A proposed bill would allow police to demand information and ID from anyone they deem suspicious and detain and question them for up to two hours.
A Kentucky Republican lawmaker is proposing a controversial bill that would allow police to question anyone they "reasonably" believe has committed or may soon commit a crime and detain them for up to two hours.
SB 89, filed last week by state Sen. Stephen Meredith (R), would change state law to let any "peace officer" in a public place demand the name, address, date of birth, and government-issue ID from anyone they reasonably deem "has committed, is committing, or is about to commit a crime."
If the person does not provide the requested information and an explanation for their actions, the officer could detain, question, and investigate them for as long as two hours without officially recording any of the incident.
Meredith did not immediately respond to a request for comment about the bill, but told the Lexington Herald-Leader, "If a man acts suspicious, then why wouldn’t you want to know what his name is?"
"I can’t imagine any legitimate reason in the world why a person would refuse to give their name and photo identification to a police officer if they were asked," he told the outlet.
While many states have laws permitting brief stops by cops and stop-and-frisk, civil rights advocates are raising concerns about the constitutionality of this particular bill and the disparate impact it could have on minority groups.
"The whole section of the bill on detention — they can call it whatever they want, but Supreme Court case law is pretty clear that an arrest is not determined by whether you call it an arrest, it’s determined by the restraint you place on someone’s liberty,” Aaron Tucek, legal fellow with the ACLU of Kentucky, told the Herald-Leader. "If you put someone in the back of a police car or if you take them down to the police station or if you otherwise refuse to let them go their own way, that’s an arrest, and in our country, you cannot do that without probable cause."
Rebecca DiLoreto of the Kentucky Association of Criminal Defense Lawyers told the outlet that the proposed bill could easily be abused, especially in cases where black people are deemed "suspicious" on no basis other than their race.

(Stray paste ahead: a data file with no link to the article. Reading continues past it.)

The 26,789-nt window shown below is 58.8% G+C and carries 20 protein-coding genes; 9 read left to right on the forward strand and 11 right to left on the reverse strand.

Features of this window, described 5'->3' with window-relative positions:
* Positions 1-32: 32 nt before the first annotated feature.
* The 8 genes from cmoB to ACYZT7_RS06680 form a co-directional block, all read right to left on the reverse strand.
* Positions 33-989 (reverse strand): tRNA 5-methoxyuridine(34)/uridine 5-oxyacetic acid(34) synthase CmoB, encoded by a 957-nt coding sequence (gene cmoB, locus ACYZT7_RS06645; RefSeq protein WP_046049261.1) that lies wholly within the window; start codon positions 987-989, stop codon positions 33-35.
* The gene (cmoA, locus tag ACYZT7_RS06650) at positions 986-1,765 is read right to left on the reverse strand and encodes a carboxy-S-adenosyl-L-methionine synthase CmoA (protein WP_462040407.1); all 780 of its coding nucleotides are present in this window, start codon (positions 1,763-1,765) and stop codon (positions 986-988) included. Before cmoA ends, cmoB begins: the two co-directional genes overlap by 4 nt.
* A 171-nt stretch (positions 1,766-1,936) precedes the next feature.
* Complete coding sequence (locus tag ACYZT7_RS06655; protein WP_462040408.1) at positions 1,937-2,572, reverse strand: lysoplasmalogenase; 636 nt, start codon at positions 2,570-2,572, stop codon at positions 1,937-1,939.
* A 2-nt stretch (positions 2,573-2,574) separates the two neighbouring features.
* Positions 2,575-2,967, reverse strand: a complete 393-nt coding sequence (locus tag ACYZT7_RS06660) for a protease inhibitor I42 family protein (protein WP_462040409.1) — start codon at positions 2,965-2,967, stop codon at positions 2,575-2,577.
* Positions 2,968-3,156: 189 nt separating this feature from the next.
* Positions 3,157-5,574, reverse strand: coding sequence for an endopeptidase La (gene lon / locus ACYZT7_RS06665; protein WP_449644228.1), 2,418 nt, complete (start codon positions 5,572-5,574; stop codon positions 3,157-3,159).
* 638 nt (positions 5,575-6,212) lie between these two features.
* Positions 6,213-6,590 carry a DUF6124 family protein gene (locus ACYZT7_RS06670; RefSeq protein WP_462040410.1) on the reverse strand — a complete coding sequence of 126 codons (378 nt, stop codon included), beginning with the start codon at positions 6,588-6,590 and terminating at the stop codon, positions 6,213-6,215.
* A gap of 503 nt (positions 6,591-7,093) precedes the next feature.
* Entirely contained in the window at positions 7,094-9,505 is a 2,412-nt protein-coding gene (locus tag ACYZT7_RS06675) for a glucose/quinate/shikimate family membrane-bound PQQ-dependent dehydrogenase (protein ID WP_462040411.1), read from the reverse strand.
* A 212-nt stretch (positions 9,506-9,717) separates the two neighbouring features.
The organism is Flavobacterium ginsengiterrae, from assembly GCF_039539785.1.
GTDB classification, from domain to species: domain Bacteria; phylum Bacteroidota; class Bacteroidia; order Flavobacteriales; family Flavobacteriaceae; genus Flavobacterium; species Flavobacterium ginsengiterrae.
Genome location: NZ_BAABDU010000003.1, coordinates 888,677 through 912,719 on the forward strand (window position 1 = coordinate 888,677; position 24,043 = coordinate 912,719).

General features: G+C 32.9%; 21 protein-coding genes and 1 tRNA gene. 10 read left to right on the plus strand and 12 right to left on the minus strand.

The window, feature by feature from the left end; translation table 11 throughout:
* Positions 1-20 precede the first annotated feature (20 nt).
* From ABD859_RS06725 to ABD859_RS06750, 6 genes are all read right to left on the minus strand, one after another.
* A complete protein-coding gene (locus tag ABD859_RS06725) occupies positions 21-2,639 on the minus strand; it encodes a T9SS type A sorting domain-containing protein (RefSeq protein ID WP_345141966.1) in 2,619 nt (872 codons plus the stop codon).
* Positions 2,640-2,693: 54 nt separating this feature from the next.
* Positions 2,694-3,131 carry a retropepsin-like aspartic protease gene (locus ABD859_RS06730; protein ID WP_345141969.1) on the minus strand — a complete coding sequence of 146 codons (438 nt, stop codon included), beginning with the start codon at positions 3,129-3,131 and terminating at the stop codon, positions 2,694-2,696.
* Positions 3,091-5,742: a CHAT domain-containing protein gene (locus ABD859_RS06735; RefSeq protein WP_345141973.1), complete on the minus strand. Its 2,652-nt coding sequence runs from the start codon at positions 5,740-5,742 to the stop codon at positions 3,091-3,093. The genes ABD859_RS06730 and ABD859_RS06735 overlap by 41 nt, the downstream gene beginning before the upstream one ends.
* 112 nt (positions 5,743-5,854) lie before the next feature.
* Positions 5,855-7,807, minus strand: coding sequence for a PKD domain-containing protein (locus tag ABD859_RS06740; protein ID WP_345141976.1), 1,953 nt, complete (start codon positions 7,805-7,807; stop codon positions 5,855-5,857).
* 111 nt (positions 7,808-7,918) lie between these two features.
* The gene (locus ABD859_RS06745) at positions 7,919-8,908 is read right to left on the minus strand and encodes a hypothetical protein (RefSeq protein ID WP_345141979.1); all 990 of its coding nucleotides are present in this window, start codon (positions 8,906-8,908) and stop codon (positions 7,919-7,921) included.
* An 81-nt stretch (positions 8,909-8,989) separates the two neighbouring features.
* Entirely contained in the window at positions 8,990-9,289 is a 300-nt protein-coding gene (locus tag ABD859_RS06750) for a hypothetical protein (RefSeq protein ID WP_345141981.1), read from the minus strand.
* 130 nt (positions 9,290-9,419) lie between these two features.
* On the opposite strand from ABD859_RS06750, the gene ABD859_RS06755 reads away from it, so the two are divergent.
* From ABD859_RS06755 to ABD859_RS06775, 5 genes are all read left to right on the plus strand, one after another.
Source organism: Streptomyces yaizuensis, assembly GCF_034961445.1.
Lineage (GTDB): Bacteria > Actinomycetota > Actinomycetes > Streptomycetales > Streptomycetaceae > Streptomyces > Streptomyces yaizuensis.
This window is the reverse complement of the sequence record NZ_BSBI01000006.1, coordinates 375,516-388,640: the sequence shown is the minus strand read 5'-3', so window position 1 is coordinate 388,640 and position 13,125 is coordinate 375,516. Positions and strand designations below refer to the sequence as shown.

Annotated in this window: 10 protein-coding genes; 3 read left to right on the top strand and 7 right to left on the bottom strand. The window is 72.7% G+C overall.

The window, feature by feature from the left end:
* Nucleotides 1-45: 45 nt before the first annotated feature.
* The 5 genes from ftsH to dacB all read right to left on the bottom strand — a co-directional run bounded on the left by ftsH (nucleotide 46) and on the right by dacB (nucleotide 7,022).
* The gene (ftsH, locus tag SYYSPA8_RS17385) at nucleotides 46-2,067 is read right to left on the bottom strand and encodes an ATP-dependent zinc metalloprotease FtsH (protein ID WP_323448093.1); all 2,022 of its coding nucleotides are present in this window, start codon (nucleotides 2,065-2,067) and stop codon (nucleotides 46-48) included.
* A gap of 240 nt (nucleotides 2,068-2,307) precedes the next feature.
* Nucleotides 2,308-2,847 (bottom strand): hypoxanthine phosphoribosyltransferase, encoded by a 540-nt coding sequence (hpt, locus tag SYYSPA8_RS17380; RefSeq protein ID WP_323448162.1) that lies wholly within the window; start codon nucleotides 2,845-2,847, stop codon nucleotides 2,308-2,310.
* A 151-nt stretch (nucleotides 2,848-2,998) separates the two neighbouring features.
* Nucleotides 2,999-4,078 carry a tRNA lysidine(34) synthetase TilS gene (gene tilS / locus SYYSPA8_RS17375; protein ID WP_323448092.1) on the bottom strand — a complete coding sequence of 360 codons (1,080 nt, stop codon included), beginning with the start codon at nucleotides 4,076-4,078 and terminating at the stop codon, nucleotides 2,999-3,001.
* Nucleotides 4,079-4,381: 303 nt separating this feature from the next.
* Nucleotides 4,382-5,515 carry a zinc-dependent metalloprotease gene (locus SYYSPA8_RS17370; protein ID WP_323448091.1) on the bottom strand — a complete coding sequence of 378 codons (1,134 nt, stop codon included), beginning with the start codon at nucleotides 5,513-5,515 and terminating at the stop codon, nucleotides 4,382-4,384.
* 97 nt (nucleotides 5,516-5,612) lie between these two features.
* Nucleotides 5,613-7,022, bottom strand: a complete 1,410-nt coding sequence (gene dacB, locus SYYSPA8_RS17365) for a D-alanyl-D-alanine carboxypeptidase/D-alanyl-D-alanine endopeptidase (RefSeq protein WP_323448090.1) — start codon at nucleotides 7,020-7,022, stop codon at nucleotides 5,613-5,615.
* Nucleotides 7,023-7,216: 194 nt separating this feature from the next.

“"The idea that we can detain people because we find them to be suspicious and we think they might commit a crime, that crosses a dangerous line," she said. "Now, unfortunately, it has been known to happen. Sometimes it’s in a mostly white community where someone spots a black person walking down the street and they get suspicious and call police."
This bill is one of a raft of conservative proposals being pushed by the Republican majority in the state legislature as Gov. Andy Beshear (D) begins his administration. GOP lawmakers have already filed bills that would ban undocumented students — even those protected by DACA — from public colleges and universities and would make it harder to vote by requiring photo identification.
UPDATE: According to the Lexington Herald-Leader, in a floor speech on Tuesday, state Sen. Stephen Meredith (R) withdrew his earlier proposed bill allowing police officers to detain and question anyone they suspected might commit a crime. Meredith said that the bill's language was imperfect but insisted there was a need for it.
The state senator attributed his decision to pull the bill to social media backlash, which he called "painful."
"It’s a modern day version of the Salem witch trials," he claimed. He said he had received messages accusing him of racism, some calling him "an old, wrinkled white guy."
The backlash "would make the devil cringe," he lamented before complaining of a lack of civility in the country.
Published with permission of The American Independent Foundation.